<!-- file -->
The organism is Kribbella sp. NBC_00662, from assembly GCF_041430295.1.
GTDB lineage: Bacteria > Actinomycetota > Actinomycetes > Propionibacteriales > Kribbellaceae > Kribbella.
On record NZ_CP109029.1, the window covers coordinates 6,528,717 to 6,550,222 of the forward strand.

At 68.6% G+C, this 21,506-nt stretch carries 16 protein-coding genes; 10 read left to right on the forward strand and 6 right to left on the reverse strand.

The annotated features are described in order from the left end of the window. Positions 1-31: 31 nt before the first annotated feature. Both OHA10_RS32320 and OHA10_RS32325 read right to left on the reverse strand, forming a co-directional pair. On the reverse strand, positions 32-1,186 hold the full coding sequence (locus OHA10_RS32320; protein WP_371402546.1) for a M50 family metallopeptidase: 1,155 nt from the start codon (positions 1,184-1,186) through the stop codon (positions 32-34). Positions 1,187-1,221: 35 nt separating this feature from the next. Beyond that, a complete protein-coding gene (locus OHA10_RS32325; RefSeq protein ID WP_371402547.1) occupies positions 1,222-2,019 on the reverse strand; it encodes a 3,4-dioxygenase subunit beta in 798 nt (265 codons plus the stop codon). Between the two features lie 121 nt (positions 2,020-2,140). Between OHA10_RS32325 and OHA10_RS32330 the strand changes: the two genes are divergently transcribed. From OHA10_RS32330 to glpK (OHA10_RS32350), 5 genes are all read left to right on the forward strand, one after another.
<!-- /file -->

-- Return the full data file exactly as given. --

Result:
The organism is Kribbella sp. NBC_00662, from assembly GCF_041430295.1.
GTDB lineage: Bacteria > Actinomycetota > Actinomycetes > Propionibacteriales > Kribbellaceae > Kribbella.
On record NZ_CP109029.1, the window covers coordinates 6,528,717 to 6,550,222 of the forward strand.

At 68.6% G+C, this 21,506-nt stretch carries 16 protein-coding genes; 10 read left to right on the forward strand and 6 right to left on the reverse strand.

The annotated features are described in order from the left end of the window. Positions 1-31: 31 nt before the first annotated feature. Both OHA10_RS32320 and OHA10_RS32325 read right to left on the reverse strand, forming a co-directional pair. On the reverse strand, positions 32-1,186 hold the full coding sequence (locus OHA10_RS32320; protein WP_371402546.1) for a M50 family metallopeptidase: 1,155 nt from the start codon (positions 1,184-1,186) through the stop codon (positions 32-34). Positions 1,187-1,221: 35 nt separating this feature from the next. Beyond that, a complete protein-coding gene (locus OHA10_RS32325; RefSeq protein ID WP_371402547.1) occupies positions 1,222-2,019 on the reverse strand; it encodes a 3,4-dioxygenase subunit beta in 798 nt (265 codons plus the stop codon). Between the two features lie 121 nt (positions 2,020-2,140). Between OHA10_RS32325 and OHA10_RS32330 the strand changes: the two genes are divergently transcribed. From OHA10_RS32330 to glpK (OHA10_RS32350), 5 genes are all read left to right on the forward strand, one after another.